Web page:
and the original task of computing the inverse of a (J1+J2+K1+K2+1)×(J1+J2+K1+K2+1) matrix has been converted into a task involving the computation of the inverse of a (K1+K2)×(K1+K2) matrix. If J1 is large, and J1=J2 =K1=K2, then a reduction of computation by an order of magnitude is plausible. We now turn to a couple of implementation issues. First, when P=Q =1, the finite-length adaptive filters ideally approximate

B l ( ω ) A * ( ω ) N 0 + ɛ s ( 1 + ( ρ x l - 1 ) 2 ) A ( ω ) 2 D l ( ω ) = ρ x l - 1 ( A ( ω ) B l ( ω ) - E [ A ( ω ) B l ( ω ) ] )
which are infinite in length. The optimal feed-forward filter bl[n] includes a filter matched to a[n], and the optimal dl[n] includes a cascade of a[n] and the corresponding matched filter, suggesting that a reasonable rule of thumb is to select J1, J2, K1, K2 such that each FIR filter covers twice the span of the channel impulse response. Second, the block-iterative nature of the equalizer allows the training symbols to be located anywhere in the packet. Since (in contrast to the DFE ) the locations do not appear to affect equalizer performance, the training symbols are arbitrarily chosen to have uniform spacing within each packet.
Error-Control Coding

In most communication systems, it is preferred to have the ability to apply error-control coding (ECC) to the data prior to modulation and transmission. Examples of error-control codes include block codes, convolutional codes, and trellis-coded modulation. The present invention includes two implementations of the equalizer that allow such coding to be explicitly taken into account at the receiver. In one version, equalization and error-correction decoding are performed separately. This implementation is obtained by processing the final decisions of the equalizer using a decoder placed after the equalizer in FIG. 2. In the other version, equalization and error-correction decoding are performed jointly, leading to much improved performance. This implementation is obtained by generalizing the iterative equalizer of FIG. 3 by coding the symbols {circumflex over (x)}l−1[n] using an error-correction encoder before being filtered in the feedback loop by dl[n], and by replacing the slicer depicted in FIG. 3 with an appropriate soft- or hard-decision error-correction decoder. For example, if trellis coding (see (a) G. Ungerboeck, “Channel coding with multilevel/phase signals,” IEEE Trans. Inform. Theory, vol. IT-28, pp. 55--67, January 1982. (b) G. Ungerboeck, “Trellis-coded modulation with redundant signal sets Part I: Introduction,” IEEE Commun. Mag., vol. 25, pp. 5--11, February 1987. (c) G. Ungerboeck, “Trellis-coded modulation with redundant signal sets Part II: State of the art,” IEEE Commun. Mag., vol. 25, pp. 12--21, February 1987.) were employed, a classical soft-decision Viterbi decoder could be used in the resulting receiver. As another example, if turbo-type codes (see (a) C. Berrou, A. Glavieux, and P. Thitimajshima, “Near Shannon limit error-correcting coding and decoding: Turbo codes,” in Proc. Int. Conf. Commun., pp. 1064--1070, 1993. (b) C. Berrou and A. Glavieux, “Near optimum error correcting coding and decoding: turbo codes,” IEEE Trans. Commun., vol. 44, pp. 1261--1271, October 1996.) were used in conjunction with this equalizer, a doubly-iterative composite receiver could be used in which iterative turbo-decoding takes place in lieu of the slicer as a nested subsystem of the larger iterative equalizer structure.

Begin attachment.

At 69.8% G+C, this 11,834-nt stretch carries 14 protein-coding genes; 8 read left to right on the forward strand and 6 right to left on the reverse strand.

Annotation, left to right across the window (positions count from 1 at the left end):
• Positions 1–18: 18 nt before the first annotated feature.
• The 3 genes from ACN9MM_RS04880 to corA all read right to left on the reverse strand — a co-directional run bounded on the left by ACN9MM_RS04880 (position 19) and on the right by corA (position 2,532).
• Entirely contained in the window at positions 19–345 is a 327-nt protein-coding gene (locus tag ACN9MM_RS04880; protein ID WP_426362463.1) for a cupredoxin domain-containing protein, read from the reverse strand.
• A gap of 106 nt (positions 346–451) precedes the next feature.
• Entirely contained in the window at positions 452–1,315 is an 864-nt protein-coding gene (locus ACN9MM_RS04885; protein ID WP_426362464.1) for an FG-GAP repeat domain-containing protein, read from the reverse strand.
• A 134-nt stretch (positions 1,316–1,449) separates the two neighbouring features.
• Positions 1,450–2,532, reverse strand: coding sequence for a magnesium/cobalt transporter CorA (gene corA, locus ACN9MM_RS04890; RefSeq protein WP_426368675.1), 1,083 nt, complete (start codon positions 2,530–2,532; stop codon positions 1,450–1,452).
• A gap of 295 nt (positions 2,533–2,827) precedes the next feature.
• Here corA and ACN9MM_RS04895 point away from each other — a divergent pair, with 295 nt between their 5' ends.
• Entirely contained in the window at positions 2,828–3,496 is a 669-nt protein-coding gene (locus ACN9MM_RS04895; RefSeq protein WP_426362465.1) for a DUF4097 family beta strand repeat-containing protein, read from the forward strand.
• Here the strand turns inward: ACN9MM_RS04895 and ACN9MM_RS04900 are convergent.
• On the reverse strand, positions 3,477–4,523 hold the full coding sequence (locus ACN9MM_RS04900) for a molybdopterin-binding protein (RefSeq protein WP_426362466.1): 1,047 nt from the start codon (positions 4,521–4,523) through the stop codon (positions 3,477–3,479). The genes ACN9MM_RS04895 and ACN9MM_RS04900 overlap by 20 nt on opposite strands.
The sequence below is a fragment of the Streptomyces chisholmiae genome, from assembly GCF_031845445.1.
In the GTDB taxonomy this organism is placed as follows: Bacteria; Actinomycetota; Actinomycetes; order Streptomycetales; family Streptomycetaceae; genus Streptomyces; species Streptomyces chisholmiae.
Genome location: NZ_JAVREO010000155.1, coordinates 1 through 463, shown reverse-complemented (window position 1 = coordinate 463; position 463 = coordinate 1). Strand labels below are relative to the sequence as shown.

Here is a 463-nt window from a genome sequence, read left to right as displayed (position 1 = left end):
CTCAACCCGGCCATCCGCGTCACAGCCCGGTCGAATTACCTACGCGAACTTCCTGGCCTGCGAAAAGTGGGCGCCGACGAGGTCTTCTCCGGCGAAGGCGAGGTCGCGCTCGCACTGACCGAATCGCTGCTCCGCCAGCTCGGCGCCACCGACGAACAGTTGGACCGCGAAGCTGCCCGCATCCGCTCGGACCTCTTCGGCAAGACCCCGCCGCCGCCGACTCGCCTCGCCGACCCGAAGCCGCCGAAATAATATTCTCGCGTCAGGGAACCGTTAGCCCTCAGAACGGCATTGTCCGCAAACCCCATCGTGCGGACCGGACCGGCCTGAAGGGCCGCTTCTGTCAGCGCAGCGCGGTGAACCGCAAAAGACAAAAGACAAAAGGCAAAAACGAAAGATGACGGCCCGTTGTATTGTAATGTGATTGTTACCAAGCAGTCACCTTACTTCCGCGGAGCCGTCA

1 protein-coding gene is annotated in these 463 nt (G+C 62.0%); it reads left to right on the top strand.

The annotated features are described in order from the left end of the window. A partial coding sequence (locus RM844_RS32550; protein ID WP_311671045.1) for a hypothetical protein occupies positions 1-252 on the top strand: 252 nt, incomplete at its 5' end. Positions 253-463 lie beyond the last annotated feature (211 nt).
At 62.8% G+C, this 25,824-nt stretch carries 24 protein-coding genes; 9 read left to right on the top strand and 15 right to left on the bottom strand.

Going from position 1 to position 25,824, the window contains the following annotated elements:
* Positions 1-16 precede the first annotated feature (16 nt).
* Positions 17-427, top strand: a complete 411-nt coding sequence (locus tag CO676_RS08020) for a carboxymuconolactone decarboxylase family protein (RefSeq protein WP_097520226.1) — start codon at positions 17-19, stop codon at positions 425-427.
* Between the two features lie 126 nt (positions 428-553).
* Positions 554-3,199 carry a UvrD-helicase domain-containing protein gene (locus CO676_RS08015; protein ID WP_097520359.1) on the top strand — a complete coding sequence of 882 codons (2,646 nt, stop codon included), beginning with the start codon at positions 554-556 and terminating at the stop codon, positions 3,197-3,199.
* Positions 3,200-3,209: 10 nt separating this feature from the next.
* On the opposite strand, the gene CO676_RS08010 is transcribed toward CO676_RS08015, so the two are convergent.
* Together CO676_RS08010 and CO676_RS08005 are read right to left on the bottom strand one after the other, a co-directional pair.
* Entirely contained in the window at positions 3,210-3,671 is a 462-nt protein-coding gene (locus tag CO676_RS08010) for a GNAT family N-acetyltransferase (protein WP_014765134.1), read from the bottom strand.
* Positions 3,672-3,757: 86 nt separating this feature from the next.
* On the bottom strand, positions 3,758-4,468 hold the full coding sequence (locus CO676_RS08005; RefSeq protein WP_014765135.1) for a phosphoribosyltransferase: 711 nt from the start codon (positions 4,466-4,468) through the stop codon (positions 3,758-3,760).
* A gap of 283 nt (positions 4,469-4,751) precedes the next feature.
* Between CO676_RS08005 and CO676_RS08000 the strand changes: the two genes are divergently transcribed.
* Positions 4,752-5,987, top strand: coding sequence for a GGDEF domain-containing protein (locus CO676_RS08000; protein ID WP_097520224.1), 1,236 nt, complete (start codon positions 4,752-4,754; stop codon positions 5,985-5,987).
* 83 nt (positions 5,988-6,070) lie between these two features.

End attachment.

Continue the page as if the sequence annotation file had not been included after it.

Implementation for Transmitter Antenna Arrays

Many communication systems, especially wireless ones, use a transmitter antenna array, whereby the data to be transmitted are sent from each of a set of different antenna elements. One possible transmitter structure which uses m antennas to exploit spatial diversity is depicted in FIG. 4 (see G. W. Wornell and M. D. Trott, “Efficient signal processing techniques for exploiting transmit antenna diversity on fading channels,” IEEE Trans. Signal Process., vol. 45, pp. 191--205, January 1997). For convenience the focus of the present discussion is on equivalent discrete-time baseband models. The symbol stream x[n] 72 is scaled down by a factor of √{square root over (m)} at scaler 74 and then processed by a linear precoder 76 at each of the constituent antennas of the transmitter to produce the transmitted symbol streams v1[n], v2[n], . . . , vm[n] 78.

The present invention includes an implementation of the block-iterative equalizer that is designed for use with a transmitter antenna array like the one described above. If the channel can be described by a nonselective fading model, shown in FIG. 5, then the signal at the receiver 82 can be modelled as

r [ n ] = m i = 1 a i v i [ n ] + w [ n ]
where w[n] 84 is additive noise and a1, a2, . . . , am 80 are fading coefficients. Alternatively, the received signal can be expressed in the form

r [ n ] = k x [ k ] a [ n - k ] + w [ n ] where a [ n ] = 1 m m i = 1 a i h i [ n ]
is the impulse response of the “effective” channel generated by the antenna precoder. The channel has a frequency response of

A ( ω ) = 1 m m i = 1 a i H i ( ω ) ,
so the antenna precoding effectively transforms the original nonselective fading channel into a frequency-selective fading channel, and the implementation of the block-iterative equalizer corresponding to FIG. 3 and described above is applicable. As discussed above, specific details of the implementation depend on whether the “effective” channel is known, partially known, or unknown.
Multichannel Implementation